A Scarborough social worker accused of having a sexual relationship with a patient pleaded not guilty Wednesday to felony charges of gross sexual assault and violating conditions of his bail.

Kelly O’Rourke, 51, a licensed clinical social worker and former employee of Maine Behavioral Healthcare, was arrested on the sexual assault charge June 30. After being released on bail, O’Rourke was arrested on July 20 after allegedly tracking down the victim and approaching her when she was sitting in her parked car in Portland. His bail conditions prohibited him from having contact with the woman and he has been held in jail since the second arrest.

Under Maine law, counselors who engage in sex acts with clients face potential criminal charges in addition to licensing sanctions. Because of the power wielded by a counselor over a client, sex acts are not considered consensual. O’Rourke’s license to practice social work, first issued in 2006, was suspended this summer by the Maine State Board of Social Worker Licensure pending the outcome of the criminal case. But it took six months for the board to take up the complaint, and O’Rourke kept an active license during that time.

More details of the case emerged Wednesday when Superior Court Justice Roland Cole unsealed Portland police reports that had previously been kept from the public.

The reports detail the alleged long-term relationship and accusations of manipulative and controlling actions by O’Rourke toward the victim. O’Rourke did not make any statements during his arraignment in Cumberland County Superior Court in Portland.

The victim, 40, of Portland, declined to comment Wednesday but has previously told the Portland Press Herald that the relationship was “absolutely devastating, catastrophic to my life.” The newspaper does not name victims of sexual assault without their consent.

O’Rourke will remain in jail pending an Oct. 12 dispositional hearing, when a possible plea deal could be reached.

Robert Andrews, O’Rourke’s attorney, who has previously said O’Rourke has a “stellar” reputation, declined to comment except to say that he has been in discussions with prosecutors.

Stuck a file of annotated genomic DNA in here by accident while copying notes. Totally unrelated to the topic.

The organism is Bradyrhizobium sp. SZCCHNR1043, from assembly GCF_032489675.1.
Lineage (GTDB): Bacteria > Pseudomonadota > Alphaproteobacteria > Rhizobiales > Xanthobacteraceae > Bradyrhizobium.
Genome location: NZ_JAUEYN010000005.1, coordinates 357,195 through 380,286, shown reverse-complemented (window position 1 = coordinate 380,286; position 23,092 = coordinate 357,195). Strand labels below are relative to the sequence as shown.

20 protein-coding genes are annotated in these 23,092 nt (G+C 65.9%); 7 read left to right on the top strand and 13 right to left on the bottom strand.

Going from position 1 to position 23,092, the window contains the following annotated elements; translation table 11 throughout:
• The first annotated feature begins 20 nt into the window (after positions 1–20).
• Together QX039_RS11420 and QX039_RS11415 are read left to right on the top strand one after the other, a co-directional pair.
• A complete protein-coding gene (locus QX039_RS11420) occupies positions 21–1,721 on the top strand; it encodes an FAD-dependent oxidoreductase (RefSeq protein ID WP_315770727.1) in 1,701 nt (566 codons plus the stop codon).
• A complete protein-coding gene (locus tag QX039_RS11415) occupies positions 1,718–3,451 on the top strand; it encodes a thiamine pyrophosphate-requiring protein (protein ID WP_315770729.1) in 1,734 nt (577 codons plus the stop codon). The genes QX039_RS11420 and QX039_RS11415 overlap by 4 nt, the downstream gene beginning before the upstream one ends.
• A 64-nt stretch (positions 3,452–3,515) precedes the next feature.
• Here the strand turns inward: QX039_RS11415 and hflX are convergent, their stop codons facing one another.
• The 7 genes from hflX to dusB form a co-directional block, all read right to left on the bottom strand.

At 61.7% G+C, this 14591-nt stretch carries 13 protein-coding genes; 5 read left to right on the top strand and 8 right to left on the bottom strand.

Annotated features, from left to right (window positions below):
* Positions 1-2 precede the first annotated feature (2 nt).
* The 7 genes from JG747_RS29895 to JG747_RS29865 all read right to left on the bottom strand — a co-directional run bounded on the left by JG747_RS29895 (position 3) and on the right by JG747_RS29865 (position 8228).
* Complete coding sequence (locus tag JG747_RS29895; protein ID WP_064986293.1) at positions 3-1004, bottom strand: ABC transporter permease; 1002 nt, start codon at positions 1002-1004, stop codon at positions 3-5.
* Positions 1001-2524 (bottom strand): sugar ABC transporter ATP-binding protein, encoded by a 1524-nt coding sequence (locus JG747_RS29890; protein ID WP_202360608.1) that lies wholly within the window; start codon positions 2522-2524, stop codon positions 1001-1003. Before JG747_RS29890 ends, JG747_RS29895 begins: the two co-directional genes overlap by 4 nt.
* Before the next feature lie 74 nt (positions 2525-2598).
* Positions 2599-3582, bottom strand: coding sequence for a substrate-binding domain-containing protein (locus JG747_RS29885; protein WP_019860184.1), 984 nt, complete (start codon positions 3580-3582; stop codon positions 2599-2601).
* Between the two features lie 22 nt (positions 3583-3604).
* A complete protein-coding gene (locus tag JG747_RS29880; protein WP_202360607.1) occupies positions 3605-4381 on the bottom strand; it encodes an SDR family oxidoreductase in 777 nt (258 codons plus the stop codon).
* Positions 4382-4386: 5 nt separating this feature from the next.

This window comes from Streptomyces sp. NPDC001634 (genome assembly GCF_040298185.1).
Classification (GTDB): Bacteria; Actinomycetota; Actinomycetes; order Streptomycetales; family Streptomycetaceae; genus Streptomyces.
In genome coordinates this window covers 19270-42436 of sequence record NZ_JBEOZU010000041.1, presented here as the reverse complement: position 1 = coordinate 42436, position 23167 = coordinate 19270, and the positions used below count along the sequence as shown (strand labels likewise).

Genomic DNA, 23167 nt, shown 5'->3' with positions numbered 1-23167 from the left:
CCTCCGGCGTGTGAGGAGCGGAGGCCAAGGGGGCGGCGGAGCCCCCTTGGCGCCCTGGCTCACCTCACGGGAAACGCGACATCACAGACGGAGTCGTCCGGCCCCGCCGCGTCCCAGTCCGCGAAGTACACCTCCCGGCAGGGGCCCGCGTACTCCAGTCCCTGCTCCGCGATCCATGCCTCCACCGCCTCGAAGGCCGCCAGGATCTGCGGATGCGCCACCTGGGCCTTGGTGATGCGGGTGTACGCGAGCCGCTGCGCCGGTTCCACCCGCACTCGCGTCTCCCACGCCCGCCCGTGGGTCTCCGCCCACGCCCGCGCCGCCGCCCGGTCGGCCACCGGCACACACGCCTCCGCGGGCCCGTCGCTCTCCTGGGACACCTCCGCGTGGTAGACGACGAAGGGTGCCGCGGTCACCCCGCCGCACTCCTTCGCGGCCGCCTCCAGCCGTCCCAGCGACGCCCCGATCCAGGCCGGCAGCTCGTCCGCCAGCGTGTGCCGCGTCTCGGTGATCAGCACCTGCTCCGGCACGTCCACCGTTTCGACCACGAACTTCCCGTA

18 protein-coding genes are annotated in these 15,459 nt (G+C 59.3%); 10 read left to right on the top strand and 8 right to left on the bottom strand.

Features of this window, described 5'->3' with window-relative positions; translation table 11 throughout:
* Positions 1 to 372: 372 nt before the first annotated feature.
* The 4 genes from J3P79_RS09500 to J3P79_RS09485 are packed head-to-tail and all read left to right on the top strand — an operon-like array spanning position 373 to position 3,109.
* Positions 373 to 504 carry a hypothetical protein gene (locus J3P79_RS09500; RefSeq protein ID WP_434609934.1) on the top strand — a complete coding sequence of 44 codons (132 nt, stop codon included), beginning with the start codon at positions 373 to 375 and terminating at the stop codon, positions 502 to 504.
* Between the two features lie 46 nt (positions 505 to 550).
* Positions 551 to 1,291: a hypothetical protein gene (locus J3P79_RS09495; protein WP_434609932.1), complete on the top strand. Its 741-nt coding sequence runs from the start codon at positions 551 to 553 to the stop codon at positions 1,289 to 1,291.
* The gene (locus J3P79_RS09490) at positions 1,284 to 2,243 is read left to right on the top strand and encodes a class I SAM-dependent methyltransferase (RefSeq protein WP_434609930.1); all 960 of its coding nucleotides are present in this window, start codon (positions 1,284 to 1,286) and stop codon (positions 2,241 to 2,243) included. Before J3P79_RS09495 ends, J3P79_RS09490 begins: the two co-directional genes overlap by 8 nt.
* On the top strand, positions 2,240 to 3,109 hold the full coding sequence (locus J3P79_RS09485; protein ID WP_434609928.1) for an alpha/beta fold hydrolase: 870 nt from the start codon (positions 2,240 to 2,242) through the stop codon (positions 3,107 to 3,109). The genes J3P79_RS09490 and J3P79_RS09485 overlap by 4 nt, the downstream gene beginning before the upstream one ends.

Cumberland County District Attorney Stephanie Anderson said in an email that all parties are seeking a plea agreement. “There are not a lot of factual issues (in dispute) here, and of course the victim would prefer a disposition rather than have to undergo the additional trauma of testifying,” she said.

The police reports indicate O’Rourke began a sexual relationship with the victim in the summer of 2015, after having been her mental health counselor for about three years. She told police the two had “many sexual encounters while he was her therapist.”

After O’Rourke was forced to resign from his job in January at Maine Behavioral Healthcare when his employer became aware of the relationship, he pressured the victim to move in with him, and she did in March, according to a June 29 police report.

“(The victim) said she didn’t move in with him because she loves him, but because she felt pressured. (O’Rourke) constantly tells (the victim) that he is the only reason she is alive and he is the only one who can fix her. (O’Rourke) tells her he can’t live without her,” the police report said.

Officers who were called to the Portland apartment that O’Rourke and the woman shared said they noticed that the woman would “shut down” whenever O’Rourke was in her presence. The reports also said the woman had attempted suicide.

After O’Rourke was released on bail in July, he posted images on social media designed to upset the victim, she told police. When she was in a car in Portland on July 20, she turned to see O’Rourke standing at her passenger window. She told him he shouldn’t be there, but he leaned into the car, hugged her and said that “he loved her very much, that this was killing him and he was upset that he could not contact her,” according to the police report.

Later that night, officers found O’Rourke at his Scarborough residence and arrested him on a charge of violating conditions of his bail.